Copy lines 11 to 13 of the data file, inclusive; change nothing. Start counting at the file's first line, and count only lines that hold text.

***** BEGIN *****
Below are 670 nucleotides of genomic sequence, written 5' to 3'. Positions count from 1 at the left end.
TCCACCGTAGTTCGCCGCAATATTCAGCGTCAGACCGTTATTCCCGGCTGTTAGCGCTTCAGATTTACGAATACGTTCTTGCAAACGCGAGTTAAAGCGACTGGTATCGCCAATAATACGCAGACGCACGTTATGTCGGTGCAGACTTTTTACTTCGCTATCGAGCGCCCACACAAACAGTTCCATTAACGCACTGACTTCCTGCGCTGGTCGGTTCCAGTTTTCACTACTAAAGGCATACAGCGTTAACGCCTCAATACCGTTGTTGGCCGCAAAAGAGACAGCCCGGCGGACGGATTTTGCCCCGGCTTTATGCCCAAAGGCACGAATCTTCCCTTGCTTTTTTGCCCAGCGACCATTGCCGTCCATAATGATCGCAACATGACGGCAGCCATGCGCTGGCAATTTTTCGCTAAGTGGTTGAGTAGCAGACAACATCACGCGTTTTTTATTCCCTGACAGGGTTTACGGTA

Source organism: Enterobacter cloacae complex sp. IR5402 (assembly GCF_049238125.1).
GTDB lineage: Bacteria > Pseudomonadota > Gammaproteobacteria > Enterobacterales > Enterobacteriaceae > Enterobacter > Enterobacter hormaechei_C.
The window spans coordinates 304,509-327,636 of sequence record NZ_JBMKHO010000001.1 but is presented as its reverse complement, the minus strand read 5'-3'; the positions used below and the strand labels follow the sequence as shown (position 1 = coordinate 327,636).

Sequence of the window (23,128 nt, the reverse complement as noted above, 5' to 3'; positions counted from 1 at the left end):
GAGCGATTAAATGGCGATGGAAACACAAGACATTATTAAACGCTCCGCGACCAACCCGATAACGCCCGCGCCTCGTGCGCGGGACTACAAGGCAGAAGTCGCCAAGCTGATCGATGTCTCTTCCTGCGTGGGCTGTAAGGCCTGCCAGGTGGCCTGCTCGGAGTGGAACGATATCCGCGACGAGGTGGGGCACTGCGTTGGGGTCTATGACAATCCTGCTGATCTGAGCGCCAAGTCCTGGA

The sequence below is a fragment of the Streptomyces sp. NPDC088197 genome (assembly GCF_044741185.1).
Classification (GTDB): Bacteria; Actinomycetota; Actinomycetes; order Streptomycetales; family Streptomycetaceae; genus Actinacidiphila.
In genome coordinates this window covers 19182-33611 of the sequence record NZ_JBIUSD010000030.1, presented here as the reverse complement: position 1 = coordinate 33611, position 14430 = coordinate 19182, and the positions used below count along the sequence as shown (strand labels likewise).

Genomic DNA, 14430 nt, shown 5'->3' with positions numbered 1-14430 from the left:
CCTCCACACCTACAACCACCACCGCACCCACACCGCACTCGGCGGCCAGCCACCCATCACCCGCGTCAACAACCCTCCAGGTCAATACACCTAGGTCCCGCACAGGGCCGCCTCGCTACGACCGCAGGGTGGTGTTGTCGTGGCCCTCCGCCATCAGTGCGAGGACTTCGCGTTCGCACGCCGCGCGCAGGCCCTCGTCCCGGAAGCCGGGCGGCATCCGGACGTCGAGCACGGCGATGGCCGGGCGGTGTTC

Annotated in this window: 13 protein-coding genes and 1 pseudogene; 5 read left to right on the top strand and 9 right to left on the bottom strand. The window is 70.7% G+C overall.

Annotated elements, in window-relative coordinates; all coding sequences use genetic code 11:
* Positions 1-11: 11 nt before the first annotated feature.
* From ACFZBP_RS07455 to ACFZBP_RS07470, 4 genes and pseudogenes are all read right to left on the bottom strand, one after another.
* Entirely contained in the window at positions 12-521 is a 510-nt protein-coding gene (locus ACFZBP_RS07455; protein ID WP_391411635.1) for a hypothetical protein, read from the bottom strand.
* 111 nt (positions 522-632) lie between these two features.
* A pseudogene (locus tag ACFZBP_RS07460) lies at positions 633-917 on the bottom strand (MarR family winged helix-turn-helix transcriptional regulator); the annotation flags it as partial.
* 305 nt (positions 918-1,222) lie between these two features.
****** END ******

Genomic DNA, 14430 nt, shown 5'->3' with positions numbered 1-14430 from the left:
CCTCCACACCTACAACCACCACCGCACCCACACCGCACTCGGCGGCCAGCCACCCATCACCCGCGTCAACAACCCTCCAGGTCAATACACCTAGGTCCCGCACAGGGCCGCCTCGCTACGACCGCAGGGTGGTGTTGTCGTGGCCCTCCGCCATCAGTGCGAGGACTTCGCGTTCGCACGCCGCGCGCAGGCCCTCGTCCCGGAAGCCGGGCGGCATCCGGACGTCGAGCACGGCGATGGCCGGGCGGTGTTC

Annotated in this window: 13 protein-coding genes and 1 pseudogene; 5 read left to right on the top strand and 9 right to left on the bottom strand. The window is 70.7% G+C overall.